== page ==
17 October 2013
A case in point. This moment was pretty much the closest I came to falling off all 23 pitches of Paciencia, Eiger North Face in the summer. I wasn't warmed up, felt my skin was 'glassy' with the cold and might slip off suddenly and hence wasn't getting much feedback. So instead of being relaxed I was climbing like a robot (and not in a good way). In this case, since the pitch was only 7c, the best thing was just to press on. If it had been a couple of grades harder or we weren't pressed for time since it was the Eiger nordwand and not a sport crag, It would've been better to come down and get myself better warmed up before continuing. Photo: Alexandre Buisse
Biting your lip, sticking your tongue out and generally screwing up your face as you climb is pretty common. Most of us think a grimace is related to effort, but the experts in the balance and stability sides of sports science say otherwise. It’s true that our moments of greatest effort and concentration can feel at once effortless, yet require every ounce of focus we have. Sometimes, the one attempt where we didn’t feel we had to grimace was the time we topped out on the climb. It’s one of the great paradoxes of sport.
The stability experts say that we grimace when we need more control and we are not using our balance centres (vision, inner ear, and joint receptors) effectively. In some experiments, when athletes are asked to perform a technical movement and do so with ‘facial fixing’, once they are asked to perform the movement with a relaxed face, they are unable to. In others, a relaxed face can make a movement possible where it was not with facial fixing.
Because facial fixing is part of our motor routine for controlling movement, what you do with your face in training becomes part of your routine for that movement. Lets think about what this means; On one hand, why would it matter if you grimace on the fingerboard or on the circuits, and grimace on the real routes you are training for? That might be fine if the demands of the training and the performance were the same. But they probably aren’t.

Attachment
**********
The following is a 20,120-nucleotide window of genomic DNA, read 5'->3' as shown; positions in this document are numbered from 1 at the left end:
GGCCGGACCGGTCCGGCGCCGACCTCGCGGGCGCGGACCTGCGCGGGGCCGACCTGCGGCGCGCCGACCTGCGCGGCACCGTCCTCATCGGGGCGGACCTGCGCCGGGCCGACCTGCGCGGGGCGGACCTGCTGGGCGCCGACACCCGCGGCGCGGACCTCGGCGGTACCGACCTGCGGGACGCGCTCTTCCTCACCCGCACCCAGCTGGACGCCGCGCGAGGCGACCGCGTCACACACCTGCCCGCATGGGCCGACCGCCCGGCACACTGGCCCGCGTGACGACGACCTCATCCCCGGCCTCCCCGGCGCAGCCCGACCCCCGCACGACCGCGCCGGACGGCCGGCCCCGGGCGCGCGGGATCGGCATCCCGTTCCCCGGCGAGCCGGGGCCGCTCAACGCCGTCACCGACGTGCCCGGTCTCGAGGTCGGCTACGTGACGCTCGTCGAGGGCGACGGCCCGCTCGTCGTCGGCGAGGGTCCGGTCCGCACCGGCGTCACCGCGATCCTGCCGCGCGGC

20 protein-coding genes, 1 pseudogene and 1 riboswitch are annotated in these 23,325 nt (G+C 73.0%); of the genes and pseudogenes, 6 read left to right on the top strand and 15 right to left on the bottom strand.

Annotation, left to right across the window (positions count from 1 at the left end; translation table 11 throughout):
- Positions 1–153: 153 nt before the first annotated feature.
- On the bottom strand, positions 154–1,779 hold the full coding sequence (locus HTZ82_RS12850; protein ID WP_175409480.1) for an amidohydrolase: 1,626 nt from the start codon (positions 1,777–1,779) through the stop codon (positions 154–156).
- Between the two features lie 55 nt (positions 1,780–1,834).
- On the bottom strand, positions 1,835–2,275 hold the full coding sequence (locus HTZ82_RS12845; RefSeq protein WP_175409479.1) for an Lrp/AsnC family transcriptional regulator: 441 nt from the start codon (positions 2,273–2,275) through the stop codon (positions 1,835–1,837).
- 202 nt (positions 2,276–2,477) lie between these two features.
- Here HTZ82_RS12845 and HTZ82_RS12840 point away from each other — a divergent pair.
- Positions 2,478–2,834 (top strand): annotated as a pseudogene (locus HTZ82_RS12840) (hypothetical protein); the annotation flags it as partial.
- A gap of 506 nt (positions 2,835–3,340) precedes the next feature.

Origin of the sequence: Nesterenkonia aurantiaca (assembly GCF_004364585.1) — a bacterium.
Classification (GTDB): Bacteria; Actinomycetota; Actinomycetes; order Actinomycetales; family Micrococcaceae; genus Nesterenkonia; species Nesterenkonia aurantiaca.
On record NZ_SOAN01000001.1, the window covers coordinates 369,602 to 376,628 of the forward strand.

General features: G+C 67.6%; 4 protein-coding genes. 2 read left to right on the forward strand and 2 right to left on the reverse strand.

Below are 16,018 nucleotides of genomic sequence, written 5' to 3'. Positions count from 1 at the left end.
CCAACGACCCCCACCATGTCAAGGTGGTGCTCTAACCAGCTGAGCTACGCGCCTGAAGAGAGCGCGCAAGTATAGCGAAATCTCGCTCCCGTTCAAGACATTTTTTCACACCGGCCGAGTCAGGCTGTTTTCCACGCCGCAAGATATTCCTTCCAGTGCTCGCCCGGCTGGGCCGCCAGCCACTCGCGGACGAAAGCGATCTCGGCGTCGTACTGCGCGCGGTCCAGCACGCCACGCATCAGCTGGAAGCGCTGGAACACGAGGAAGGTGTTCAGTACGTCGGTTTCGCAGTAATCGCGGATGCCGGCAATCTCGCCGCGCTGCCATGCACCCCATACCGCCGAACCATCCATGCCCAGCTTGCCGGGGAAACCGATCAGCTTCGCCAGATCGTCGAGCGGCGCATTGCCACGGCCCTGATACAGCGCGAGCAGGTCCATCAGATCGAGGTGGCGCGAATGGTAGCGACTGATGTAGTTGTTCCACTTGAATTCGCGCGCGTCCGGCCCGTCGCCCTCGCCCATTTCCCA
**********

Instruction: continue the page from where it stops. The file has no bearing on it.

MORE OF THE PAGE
In the training, you are isolating specific components of performance and working them - i.e. Getting pumped on an endurance circuit where you know the moves. Or pulling as hard as you can on a fingerboard, or trying to keep weight on your feet on a boulder problem. Yet in the real performance situation, you may be making all sorts of movement decisions that are different from the above training situations - reading the rock, finding protection and managing your effort. Many of these demands will benefit from maintaining a relaxed face. So the advice is to aim to maintain a relaxed face as often as you can in both training and performance. During the training, you’ll learn to produce maximal physical and technical effort without the need for facial fixing, and so you wont be reliant on it when it comes to performance.
NB: Lots of climbers who do facial fixing have no idea they do. You might well need to get a climbing partner to point it out to you so you realise just how often you do it and become tuned in to the times you do. I once asked a climber I know why he made a ‘click’ noise (quite loudly) with his tongue right before he initiated a hard move. He had no idea he was doing it!